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Result : Searchterm 'Gamma Ray' found in 1 term [] and 23 definitions []
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Gamma Ray
 
Gamma rays are a form of nuclear radiation that consists of photons emitted by radioactive elements from the nucleus. This high energetic light emission is also produced from subatomic particle interaction, such as electron positron annihilation. Gamma radiation, similar to x-radiation can injure and destroy tissue, especially cell nuclei.
Gamma rays have in general very high frequencies, short wavelengths, are electrically neutral and penetrate matter. The interaction of gamma rays with matter depends on the nature of the absorber as well as the energy of the gamma rays; these interactions determine also the type and amount of shielding needed for radiation protection.
See also Radiation Safety, Lead Equivalence, Lead Apron, Leaded Glove, Glove-Box, Radioactive Decay Law and Radiation Worker.
 
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Photon
 
A photon is a discrete packet of electromagnetic energy. The amount of energy depends on the frequency (wavelength) of the photon. Highest frequency, most energetic photon radiations are gamma rays, up to 300 EHz - 1.24 MeV. In addition to energy, photons are also carrying momentum.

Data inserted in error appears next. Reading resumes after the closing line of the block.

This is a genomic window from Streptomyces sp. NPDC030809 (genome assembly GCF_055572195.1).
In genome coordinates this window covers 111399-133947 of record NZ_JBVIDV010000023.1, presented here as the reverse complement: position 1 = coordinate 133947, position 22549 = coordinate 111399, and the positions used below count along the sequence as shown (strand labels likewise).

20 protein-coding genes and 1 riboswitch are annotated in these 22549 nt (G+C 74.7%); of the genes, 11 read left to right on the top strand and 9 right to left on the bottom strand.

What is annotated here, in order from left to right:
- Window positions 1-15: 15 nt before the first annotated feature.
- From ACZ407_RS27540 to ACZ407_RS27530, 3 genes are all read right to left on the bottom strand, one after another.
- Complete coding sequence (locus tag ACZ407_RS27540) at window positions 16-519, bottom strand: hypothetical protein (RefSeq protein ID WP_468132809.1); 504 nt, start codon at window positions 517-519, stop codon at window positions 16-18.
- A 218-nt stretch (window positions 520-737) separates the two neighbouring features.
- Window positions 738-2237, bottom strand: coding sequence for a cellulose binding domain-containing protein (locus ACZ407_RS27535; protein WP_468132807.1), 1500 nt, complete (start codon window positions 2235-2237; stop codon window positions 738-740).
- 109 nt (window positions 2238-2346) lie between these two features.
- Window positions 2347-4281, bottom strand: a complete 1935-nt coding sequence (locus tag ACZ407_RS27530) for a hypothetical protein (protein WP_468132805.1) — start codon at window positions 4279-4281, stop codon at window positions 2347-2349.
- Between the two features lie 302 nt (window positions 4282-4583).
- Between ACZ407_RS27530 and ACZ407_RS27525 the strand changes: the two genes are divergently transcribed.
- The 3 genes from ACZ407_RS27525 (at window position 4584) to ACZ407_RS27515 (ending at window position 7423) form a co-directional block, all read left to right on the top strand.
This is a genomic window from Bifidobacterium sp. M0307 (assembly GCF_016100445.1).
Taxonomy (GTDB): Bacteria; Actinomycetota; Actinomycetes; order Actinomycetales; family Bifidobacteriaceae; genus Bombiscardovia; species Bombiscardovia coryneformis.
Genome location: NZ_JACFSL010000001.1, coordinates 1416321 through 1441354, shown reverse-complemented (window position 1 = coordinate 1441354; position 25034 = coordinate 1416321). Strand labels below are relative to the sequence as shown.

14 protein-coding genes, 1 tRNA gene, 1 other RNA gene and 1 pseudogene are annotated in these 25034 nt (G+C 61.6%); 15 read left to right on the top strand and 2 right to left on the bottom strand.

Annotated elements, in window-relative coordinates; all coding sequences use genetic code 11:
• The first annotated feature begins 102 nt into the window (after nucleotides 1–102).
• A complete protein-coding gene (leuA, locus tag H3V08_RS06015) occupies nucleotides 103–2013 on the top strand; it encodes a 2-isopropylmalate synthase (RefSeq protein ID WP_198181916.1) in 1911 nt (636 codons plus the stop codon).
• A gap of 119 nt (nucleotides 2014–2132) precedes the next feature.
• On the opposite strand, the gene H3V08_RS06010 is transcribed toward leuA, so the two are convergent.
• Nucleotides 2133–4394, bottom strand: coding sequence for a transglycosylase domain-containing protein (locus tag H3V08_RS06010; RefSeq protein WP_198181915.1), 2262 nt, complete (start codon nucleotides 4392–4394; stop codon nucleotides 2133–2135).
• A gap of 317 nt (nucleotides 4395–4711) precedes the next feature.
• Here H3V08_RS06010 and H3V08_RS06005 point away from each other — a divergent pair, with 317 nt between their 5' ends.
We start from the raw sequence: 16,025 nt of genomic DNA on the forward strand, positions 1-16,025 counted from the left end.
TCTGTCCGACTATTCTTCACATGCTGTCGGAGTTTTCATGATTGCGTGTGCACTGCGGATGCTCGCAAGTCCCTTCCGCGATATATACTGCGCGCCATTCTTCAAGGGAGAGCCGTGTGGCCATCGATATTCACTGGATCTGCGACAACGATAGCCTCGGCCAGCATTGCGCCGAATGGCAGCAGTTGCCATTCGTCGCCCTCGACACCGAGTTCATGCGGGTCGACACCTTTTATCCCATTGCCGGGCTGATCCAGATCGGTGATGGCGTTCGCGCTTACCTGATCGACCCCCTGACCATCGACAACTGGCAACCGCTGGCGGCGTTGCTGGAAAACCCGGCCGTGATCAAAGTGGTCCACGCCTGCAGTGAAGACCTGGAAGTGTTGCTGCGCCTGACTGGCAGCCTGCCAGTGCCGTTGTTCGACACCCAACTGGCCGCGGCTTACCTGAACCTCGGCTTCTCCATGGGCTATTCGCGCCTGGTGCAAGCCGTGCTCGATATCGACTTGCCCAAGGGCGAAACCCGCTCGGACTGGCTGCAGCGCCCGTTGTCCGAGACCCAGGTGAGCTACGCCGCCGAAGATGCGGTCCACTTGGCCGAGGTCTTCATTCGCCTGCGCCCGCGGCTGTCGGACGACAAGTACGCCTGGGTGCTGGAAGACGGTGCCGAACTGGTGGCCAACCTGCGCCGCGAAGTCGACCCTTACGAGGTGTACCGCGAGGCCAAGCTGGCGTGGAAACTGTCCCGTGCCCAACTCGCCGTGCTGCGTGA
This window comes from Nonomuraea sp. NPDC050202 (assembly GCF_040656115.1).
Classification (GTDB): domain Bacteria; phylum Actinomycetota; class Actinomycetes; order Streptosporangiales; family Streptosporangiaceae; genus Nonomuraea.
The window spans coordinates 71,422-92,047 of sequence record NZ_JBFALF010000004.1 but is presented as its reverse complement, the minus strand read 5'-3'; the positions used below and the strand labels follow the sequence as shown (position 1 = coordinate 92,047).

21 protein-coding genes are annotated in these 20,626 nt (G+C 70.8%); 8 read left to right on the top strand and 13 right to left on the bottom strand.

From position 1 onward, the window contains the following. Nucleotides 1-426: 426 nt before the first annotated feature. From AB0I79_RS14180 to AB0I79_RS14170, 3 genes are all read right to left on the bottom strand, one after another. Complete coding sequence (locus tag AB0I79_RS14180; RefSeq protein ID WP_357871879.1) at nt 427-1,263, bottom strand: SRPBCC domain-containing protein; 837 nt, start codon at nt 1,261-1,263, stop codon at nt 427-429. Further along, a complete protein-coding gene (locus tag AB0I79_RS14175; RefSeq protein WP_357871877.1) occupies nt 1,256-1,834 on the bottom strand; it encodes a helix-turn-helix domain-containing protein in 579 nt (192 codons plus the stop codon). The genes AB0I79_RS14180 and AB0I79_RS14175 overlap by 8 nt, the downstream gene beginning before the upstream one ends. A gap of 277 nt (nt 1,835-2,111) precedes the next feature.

Photons have no electrical charge or rest mass and exhibit both particle and wave behavior.
Photons are traveling in vacuum (without interactions with matter) with the constant velocity of 2.9979 x 108 m/s (c, speed of light).
Photons get absorbed or scattered away from their original direction of travel when interacting with matter.
High energy photons as for example x-rays cause damages to exposed tissue and cells. Radiation exposure is measured in roentgen, radiation absorption in Roentgen//min.
Photon radiation in the frequency ranges of x-rays and gamma rays are used for medical diagnostic and treatment.

See also Photon Energy and Gamma Ray.

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Electromagnetic radiationOpen this link in a new window
'Electromagnetic (EM) radiation is a self-propagating wave in space or through matter. EM radiation has an electric and magnetic ...'
by en.wikipedia.org    
PhotonOpen this link in a new window
'In physics, the photon is the elementary particle responsible for electromagnetic phenomena. It is the carrier of electromagnetic ...'
by en.wikipedia.org    
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Interactions of Photons with Matter(.pdf)Open this link in a new window
'Photons are electromagnetic radiation with zero mass, zero charge, and a velocity that is always c, the speed of light. Because ...'
by mightylib.mit.edu    
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Gamma Camera
 
(Scintillation Camera, Scintillation Gamma Camera, Gamma Scintillation Camera or Anger Gamma Camera) A gamma camera is an imaging device used in nuclear medicine to scan patients who have been injected, inhaled, or ingested with small amounts of radioactive materials emitting gamma rays. The gamma camera records the quantity and distribution of the radionuclide that is attracted to a specific organ or tissue of interest.